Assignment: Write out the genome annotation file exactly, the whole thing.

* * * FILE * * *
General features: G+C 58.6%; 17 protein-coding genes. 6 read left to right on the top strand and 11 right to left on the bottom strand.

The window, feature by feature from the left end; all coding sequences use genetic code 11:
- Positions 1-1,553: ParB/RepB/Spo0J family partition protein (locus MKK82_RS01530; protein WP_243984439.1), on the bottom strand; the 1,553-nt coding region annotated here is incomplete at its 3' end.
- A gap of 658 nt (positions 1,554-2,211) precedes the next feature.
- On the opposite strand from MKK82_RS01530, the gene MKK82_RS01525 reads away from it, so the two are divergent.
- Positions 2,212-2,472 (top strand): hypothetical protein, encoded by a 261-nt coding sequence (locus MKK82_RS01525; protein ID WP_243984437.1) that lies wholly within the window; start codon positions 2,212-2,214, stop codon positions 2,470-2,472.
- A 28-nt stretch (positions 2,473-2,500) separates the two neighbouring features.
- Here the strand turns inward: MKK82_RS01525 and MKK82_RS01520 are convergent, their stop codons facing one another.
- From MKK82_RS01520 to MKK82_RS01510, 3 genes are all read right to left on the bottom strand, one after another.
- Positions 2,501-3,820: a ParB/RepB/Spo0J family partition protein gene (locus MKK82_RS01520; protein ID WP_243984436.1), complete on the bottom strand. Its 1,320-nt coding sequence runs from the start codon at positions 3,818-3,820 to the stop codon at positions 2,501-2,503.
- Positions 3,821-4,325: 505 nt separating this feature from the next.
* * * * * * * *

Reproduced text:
General features: G+C 58.6%; 17 protein-coding genes. 6 read left to right on the top strand and 11 right to left on the bottom strand.

The window, feature by feature from the left end; all coding sequences use genetic code 11:
- Positions 1-1,553: ParB/RepB/Spo0J family partition protein (locus MKK82_RS01530; protein WP_243984439.1), on the bottom strand; the 1,553-nt coding region annotated here is incomplete at its 3' end.
- A gap of 658 nt (positions 1,554-2,211) precedes the next feature.
- On the opposite strand from MKK82_RS01530, the gene MKK82_RS01525 reads away from it, so the two are divergent.
- Positions 2,212-2,472 (top strand): hypothetical protein, encoded by a 261-nt coding sequence (locus MKK82_RS01525; protein ID WP_243984437.1) that lies wholly within the window; start codon positions 2,212-2,214, stop codon positions 2,470-2,472.
- A 28-nt stretch (positions 2,473-2,500) separates the two neighbouring features.
- Here the strand turns inward: MKK82_RS01525 and MKK82_RS01520 are convergent, their stop codons facing one another.
- From MKK82_RS01520 to MKK82_RS01510, 3 genes are all read right to left on the bottom strand, one after another.
- Positions 2,501-3,820: a ParB/RepB/Spo0J family partition protein gene (locus MKK82_RS01520; protein ID WP_243984436.1), complete on the bottom strand. Its 1,320-nt coding sequence runs from the start codon at positions 3,818-3,820 to the stop codon at positions 2,501-2,503.
- Positions 3,821-4,325: 505 nt separating this feature from the next.